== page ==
Commentator Ellen Moyer is an independent environmental consultant. She blogs for the Huffington Post and is working on a new book called ” Our earth, Our Species, Our selves.” She lives in western Massachusetts.
“My fellow jury pool members and I sit quietly in rows. we’re all watching a Mars rover on t.v. processing rock samples for evidence of past water activity.
On most mornings, I’d be at my desk, slogging away at finding the least distasteful way to clean up a contaminated groundwater site, in an endless parade of contaminated sites.
But today, in this courthouse, I see a scene full of hope—our justice system at work, where ordinary citizens of every color, gender, and persuasion have the final say—and technology beaming in information from, of all places, another planet.
It’s easy to become discouraged by all the world’s problems—environmental disasters, wars, famines, and injustices. but what’s happening in this waiting room makes a better future seem palpable.
I realize that hope or despair is a choice we make. I’m choosing hope—and here’s why:
We have an eons-long track record of evolutionary success, which comes with a built-in urge to survive and help our children survive. And, because evolutionary success is predicated on cooperating with each other and with nature, we have an innate tendency to care for other humans and the natural world.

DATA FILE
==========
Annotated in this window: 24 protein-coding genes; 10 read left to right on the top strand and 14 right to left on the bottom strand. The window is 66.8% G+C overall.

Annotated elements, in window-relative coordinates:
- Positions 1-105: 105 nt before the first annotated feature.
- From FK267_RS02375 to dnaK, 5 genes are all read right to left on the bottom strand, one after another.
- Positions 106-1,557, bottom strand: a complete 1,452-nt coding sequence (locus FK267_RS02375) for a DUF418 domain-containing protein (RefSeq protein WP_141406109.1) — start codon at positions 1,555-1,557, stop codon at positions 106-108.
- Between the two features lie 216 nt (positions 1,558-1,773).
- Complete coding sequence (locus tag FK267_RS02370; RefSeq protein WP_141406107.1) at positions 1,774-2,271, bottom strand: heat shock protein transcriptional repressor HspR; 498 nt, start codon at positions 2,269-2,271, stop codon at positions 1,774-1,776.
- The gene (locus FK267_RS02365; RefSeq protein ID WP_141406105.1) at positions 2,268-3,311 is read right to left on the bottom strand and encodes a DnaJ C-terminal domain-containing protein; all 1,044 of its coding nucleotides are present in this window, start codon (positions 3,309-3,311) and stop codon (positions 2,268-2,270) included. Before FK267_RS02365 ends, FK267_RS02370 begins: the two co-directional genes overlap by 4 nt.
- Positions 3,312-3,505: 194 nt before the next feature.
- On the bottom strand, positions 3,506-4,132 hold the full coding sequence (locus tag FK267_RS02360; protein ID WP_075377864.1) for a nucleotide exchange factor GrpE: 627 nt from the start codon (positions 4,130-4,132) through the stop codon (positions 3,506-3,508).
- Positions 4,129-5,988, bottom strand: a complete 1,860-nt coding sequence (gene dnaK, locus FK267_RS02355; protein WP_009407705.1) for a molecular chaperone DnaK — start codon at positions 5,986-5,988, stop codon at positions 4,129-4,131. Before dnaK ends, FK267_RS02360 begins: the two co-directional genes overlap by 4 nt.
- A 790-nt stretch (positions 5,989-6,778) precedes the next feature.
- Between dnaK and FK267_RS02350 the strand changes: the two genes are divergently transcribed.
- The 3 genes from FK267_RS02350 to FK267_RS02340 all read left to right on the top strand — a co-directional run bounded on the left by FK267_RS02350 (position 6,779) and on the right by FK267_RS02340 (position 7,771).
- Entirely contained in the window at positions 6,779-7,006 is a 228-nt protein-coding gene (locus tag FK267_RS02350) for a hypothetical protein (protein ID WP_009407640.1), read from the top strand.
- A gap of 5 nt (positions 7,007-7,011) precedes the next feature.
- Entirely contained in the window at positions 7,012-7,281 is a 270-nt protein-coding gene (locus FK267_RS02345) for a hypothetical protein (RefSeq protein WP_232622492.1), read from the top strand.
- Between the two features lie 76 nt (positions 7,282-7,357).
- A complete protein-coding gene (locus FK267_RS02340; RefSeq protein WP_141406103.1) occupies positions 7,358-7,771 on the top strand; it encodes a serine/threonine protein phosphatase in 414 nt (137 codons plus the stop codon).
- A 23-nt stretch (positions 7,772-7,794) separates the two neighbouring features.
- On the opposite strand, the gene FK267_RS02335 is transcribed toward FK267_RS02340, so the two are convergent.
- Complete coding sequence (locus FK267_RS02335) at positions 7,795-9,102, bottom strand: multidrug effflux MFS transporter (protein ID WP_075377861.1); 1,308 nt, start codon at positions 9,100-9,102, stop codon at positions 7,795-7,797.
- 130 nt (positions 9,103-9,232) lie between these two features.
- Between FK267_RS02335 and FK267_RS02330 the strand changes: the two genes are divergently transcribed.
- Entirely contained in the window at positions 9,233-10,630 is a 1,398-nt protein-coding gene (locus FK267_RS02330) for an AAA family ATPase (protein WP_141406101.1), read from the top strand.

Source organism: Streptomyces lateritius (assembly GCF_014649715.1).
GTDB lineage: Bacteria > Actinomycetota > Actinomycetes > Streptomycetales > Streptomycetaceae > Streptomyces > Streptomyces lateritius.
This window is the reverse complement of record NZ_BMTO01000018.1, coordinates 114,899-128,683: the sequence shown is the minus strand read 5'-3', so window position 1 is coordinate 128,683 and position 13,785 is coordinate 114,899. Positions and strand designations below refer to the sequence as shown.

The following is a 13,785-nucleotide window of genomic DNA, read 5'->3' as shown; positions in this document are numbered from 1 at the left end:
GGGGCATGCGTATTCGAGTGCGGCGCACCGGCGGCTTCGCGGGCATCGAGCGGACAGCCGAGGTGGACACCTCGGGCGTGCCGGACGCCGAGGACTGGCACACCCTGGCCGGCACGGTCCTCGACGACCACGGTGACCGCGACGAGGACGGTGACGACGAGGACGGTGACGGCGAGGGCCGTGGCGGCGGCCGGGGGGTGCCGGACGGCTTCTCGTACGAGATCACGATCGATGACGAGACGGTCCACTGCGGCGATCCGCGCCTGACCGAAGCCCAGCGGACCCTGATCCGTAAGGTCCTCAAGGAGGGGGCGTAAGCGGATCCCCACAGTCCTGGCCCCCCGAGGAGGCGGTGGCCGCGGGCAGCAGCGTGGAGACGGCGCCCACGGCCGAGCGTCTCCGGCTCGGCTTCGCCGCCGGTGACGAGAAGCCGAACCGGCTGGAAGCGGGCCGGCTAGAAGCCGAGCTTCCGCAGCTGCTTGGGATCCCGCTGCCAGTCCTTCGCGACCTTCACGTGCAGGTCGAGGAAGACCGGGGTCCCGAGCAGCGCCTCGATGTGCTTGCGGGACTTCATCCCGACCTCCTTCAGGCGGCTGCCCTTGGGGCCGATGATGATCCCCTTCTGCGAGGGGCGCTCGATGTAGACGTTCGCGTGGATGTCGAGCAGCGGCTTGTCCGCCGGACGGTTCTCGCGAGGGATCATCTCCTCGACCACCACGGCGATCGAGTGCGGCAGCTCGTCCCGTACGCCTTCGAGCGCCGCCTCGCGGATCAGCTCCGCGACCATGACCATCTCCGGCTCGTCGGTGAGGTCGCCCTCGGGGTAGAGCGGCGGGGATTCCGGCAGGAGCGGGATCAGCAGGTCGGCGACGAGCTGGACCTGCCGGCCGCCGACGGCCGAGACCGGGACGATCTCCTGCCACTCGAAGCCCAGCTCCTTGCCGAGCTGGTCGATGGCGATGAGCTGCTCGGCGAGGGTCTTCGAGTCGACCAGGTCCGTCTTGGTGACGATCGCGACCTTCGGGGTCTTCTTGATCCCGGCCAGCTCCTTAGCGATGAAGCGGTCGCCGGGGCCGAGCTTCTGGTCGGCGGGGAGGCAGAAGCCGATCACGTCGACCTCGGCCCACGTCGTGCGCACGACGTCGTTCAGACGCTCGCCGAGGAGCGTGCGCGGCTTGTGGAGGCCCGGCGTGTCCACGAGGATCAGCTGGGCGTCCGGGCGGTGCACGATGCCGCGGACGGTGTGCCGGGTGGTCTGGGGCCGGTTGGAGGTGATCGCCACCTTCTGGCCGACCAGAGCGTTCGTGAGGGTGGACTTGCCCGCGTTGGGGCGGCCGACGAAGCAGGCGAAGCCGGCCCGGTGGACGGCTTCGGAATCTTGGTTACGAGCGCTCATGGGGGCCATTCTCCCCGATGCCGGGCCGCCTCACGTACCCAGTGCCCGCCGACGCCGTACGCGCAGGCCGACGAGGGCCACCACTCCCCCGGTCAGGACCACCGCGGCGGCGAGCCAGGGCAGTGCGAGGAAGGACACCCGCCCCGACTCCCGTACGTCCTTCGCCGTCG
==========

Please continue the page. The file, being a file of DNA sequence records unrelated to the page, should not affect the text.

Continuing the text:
We also already have brilliant solutions to many of our problems. Consider solar power, organic agriculture, preventive medicine. Education. Contraception. Democracy.
Many of us have more opportunities to live, learn, experience, and contribute than ever before. We have the potential to hear and read ideas from all over the world and— and more and more— the freedom to think and speak however we choose.
People, including aware and engaged young people, are working on solving our problems now.
Crisis provides opportunity and inspires courage. People upgrade their entire lives after near-death experiences. Colossal injustice leads to major social change. Our current dire challenges—for example, climate change and nuclear proliferation—motivate us to evolve. Without denying the gravity of these challenges we face, as I see it, we can choose hope over despair. And we should.
I glance at the t.v. again. I muse that the pathway of hope will allow us and our fellow species to survive. And to keep Earth looking like Earth rather than parched, red Mars.
I’m selected to sit on the jury. After a few hours, we take a break. I see the plaintiff and defendant chatting amiably in the hallway. And soon afterward, the judge informs the jurors that the parties have settled their differences in this assault case and that we may go home. The mere prospect of a fair trial prompted the quarreling parties to reach agreement. I rest my case.”